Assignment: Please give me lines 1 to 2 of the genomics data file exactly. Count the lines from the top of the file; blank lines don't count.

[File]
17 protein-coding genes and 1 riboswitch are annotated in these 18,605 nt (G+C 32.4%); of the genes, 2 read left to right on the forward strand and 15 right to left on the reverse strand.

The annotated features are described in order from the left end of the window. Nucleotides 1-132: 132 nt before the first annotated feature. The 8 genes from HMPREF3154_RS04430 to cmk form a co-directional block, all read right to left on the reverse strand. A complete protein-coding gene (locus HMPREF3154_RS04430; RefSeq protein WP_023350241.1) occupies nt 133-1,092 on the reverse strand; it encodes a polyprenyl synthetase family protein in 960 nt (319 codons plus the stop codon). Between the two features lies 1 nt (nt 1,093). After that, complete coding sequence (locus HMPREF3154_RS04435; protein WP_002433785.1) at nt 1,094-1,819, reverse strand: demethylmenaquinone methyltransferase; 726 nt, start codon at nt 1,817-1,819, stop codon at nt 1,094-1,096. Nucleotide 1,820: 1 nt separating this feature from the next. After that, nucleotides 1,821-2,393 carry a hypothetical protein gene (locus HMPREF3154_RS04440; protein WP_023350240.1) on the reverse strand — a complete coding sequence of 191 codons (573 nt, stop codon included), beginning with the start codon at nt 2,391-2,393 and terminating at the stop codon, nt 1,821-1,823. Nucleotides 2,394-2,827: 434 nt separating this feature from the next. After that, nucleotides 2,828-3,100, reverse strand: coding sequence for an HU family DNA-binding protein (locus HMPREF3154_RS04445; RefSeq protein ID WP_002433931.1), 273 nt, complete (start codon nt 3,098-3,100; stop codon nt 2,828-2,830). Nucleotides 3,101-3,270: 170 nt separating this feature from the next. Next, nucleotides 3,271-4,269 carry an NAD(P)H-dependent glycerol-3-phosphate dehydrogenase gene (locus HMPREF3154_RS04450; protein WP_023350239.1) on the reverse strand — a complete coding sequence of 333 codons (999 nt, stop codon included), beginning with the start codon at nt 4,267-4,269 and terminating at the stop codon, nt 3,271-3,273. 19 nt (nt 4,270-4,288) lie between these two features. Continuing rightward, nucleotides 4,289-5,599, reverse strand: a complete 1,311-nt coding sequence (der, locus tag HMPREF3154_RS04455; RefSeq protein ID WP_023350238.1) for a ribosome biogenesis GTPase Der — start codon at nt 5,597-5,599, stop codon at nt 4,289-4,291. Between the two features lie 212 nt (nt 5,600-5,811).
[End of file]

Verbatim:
17 protein-coding genes and 1 riboswitch are annotated in these 18,605 nt (G+C 32.4%); of the genes, 2 read left to right on the forward strand and 15 right to left on the reverse strand.

The annotated features are described in order from the left end of the window. Nucleotides 1-132: 132 nt before the first annotated feature. The 8 genes from HMPREF3154_RS04430 to cmk form a co-directional block, all read right to left on the reverse strand. A complete protein-coding gene (locus HMPREF3154_RS04430; RefSeq protein WP_023350241.1) occupies nt 133-1,092 on the reverse strand; it encodes a polyprenyl synthetase family protein in 960 nt (319 codons plus the stop codon). Between the two features lies 1 nt (nt 1,093). After that, complete coding sequence (locus HMPREF3154_RS04435; protein WP_002433785.1) at nt 1,094-1,819, reverse strand: demethylmenaquinone methyltransferase; 726 nt, start codon at nt 1,817-1,819, stop codon at nt 1,094-1,096. Nucleotide 1,820: 1 nt separating this feature from the next. After that, nucleotides 1,821-2,393 carry a hypothetical protein gene (locus HMPREF3154_RS04440; protein WP_023350240.1) on the reverse strand — a complete coding sequence of 191 codons (573 nt, stop codon included), beginning with the start codon at nt 2,391-2,393 and terminating at the stop codon, nt 1,821-1,823. Nucleotides 2,394-2,827: 434 nt separating this feature from the next. After that, nucleotides 2,828-3,100, reverse strand: coding sequence for an HU family DNA-binding protein (locus HMPREF3154_RS04445; RefSeq protein ID WP_002433931.1), 273 nt, complete (start codon nt 3,098-3,100; stop codon nt 2,828-2,830). Nucleotides 3,101-3,270: 170 nt separating this feature from the next. Next, nucleotides 3,271-4,269 carry an NAD(P)H-dependent glycerol-3-phosphate dehydrogenase gene (locus HMPREF3154_RS04450; protein WP_023350239.1) on the reverse strand — a complete coding sequence of 333 codons (999 nt, stop codon included), beginning with the start codon at nt 4,267-4,269 and terminating at the stop codon, nt 3,271-3,273. 19 nt (nt 4,270-4,288) lie between these two features. Continuing rightward, nucleotides 4,289-5,599, reverse strand: a complete 1,311-nt coding sequence (der, locus tag HMPREF3154_RS04455; RefSeq protein ID WP_023350238.1) for a ribosome biogenesis GTPase Der — start codon at nt 5,597-5,599, stop codon at nt 4,289-4,291. Between the two features lie 212 nt (nt 5,600-5,811).